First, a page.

Again, this is not meant to excuse or defend their actions nor the various cases of excessive and unnecessary force, but it is meant to encourage a better and more empathic understanding of these situations. As Dr. Carter put it, many people start off policing as upright and decent beings, but the job and the working climate make many of them jaded and corrupt. In fact, it is easier, let alone professionally more rewarding, for a good person to go astray and be swayed onto the wrong path, of becoming bad and corrupt than to stay the course.
Why did decent folks not stand up against those rotten apples, the corrupt and sadistic members of the force? Why did no one step into the fray and stop the evident violence and police brutality occurring in front of their eyes; why did no one denounce and expose wrongdoing? Is it because of comradeship and camaraderie?
Dr. Carter’s answer was yes. You had to trust your partner in dangerous and life-threatening situations. But when he himself denounced the practices of one of his colleagues, no one wanted to partner up with him as they deemed his action a transgression against the unspoken but implicit code of police conduct. By standing up for your principles and other people’s rights, you would become ostracized and would be called a snitch. As a result, Dr. Carter decided to quit the force.
This ties in with many issues that plague administrations and governments on all their levels. Although there is corruption, we are asked to turn a blind eye and accept and go along with it. The moment a person exposes wrongdoing, the whistleblowers tend to be attacked by the establishment when they ought to be celebrated and promoted for doing the right thing and for actively tackling corruption. Honesty, integrity, and truthfulness tend not to be encouraged by higher-ups or the government; worse, whistle-blowers tend to be reprimanded or punished for speaking out and standing up for truth and integrity.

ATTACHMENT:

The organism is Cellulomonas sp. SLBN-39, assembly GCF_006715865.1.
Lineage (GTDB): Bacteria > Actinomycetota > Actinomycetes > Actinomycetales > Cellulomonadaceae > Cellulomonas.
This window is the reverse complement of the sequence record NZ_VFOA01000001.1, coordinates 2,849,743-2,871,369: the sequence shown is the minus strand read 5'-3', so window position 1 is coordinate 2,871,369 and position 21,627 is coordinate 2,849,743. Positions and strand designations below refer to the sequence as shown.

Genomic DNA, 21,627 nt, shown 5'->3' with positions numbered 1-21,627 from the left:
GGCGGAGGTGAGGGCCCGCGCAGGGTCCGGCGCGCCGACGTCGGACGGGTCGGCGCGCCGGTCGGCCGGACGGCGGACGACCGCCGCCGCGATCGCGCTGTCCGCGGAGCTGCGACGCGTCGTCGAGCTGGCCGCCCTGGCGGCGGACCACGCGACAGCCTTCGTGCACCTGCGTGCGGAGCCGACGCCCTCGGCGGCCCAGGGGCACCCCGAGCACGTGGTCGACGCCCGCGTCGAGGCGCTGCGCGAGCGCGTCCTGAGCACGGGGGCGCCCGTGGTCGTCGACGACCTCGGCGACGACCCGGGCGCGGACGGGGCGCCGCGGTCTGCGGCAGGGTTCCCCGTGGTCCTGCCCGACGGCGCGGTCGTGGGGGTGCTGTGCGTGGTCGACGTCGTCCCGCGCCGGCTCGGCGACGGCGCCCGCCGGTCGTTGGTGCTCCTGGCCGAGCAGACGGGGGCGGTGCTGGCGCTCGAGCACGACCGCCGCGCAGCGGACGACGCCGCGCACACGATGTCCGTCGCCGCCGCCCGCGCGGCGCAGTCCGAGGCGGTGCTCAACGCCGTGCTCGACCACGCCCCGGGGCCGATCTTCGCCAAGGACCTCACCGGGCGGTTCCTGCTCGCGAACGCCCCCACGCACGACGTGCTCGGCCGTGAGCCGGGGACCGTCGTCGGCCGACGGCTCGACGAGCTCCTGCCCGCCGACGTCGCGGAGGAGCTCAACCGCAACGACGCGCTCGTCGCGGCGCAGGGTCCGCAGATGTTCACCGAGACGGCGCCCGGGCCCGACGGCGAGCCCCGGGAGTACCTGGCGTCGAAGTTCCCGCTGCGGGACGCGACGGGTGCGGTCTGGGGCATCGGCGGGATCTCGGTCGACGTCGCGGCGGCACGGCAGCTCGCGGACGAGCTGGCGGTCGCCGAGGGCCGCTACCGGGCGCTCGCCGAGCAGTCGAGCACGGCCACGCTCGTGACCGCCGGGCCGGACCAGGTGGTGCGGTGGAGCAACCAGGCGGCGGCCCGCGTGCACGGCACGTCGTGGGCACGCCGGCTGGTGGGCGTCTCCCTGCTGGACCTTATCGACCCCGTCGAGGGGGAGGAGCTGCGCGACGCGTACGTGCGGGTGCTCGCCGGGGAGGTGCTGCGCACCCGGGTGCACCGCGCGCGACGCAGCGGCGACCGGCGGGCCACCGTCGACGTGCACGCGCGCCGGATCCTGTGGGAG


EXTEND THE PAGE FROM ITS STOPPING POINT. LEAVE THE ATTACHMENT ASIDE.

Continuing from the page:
Although police officers have and will be charged with crimes, they often receive protection from the law. In many cases, we have seen that the victim would be blamed for their actions, whether it is running away or pulling out a wallet. It is hard to fathom what kind of cruel and inhumane pretext will be given for the slaying of George Floyd, but the legal system must ensure and enforce that justice will prevail and that there is no favoritism involved; that justice is indeed blind to differences by equally applying the rules to all and everyone without exception.
What ought to be done in these important, historical yet volatile times where protests abound and where the streets are in turmoil and the citizens enraged? There is a documented history of wrongdoing and police brutality. There is a long list of victims who have been mistreated and killed by the police.
But the mistreatment goes back further in history with the abominable and inexcusable practice of slavery, the atrocious fictitious narrative that it is allowed and permitted to treat fellow human beings as property. It shocks me to hear that even today there are people in government who espouse the view that slavery was a “necessary evil.” It was certainly evil, but in no way and under no pretexts was it or could it be necessary.
Slavery can not be conceived of or brushed off as a mere case of educating and civilizing the colored people - terms that are inherently troublesome on their own - but it was the forceful and violent repression of human rights and of human dignity. It is sad and heartbreaking that there are traces and vestiges of this view still operating in modern American society. The acceptance of ethnic mistreatment and the fact that it is allowed and permitted to occur and re-occur is an example of the blind spot of race and democracy in the American system.